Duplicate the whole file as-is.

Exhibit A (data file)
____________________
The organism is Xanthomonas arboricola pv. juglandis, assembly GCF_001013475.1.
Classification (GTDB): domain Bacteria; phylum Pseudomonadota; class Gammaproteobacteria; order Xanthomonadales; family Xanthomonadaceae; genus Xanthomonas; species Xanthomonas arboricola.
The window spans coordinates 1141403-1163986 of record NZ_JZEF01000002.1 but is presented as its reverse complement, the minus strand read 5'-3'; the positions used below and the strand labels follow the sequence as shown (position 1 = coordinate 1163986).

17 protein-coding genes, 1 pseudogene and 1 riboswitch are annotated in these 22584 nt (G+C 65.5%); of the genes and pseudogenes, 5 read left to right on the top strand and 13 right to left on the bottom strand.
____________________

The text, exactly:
The organism is Xanthomonas arboricola pv. juglandis, assembly GCF_001013475.1.
Classification (GTDB): domain Bacteria; phylum Pseudomonadota; class Gammaproteobacteria; order Xanthomonadales; family Xanthomonadaceae; genus Xanthomonas; species Xanthomonas arboricola.
The window spans coordinates 1141403-1163986 of record NZ_JZEF01000002.1 but is presented as its reverse complement, the minus strand read 5'-3'; the positions used below and the strand labels follow the sequence as shown (position 1 = coordinate 1163986).

17 protein-coding genes, 1 pseudogene and 1 riboswitch are annotated in these 22584 nt (G+C 65.5%); of the genes and pseudogenes, 5 read left to right on the top strand and 13 right to left on the bottom strand.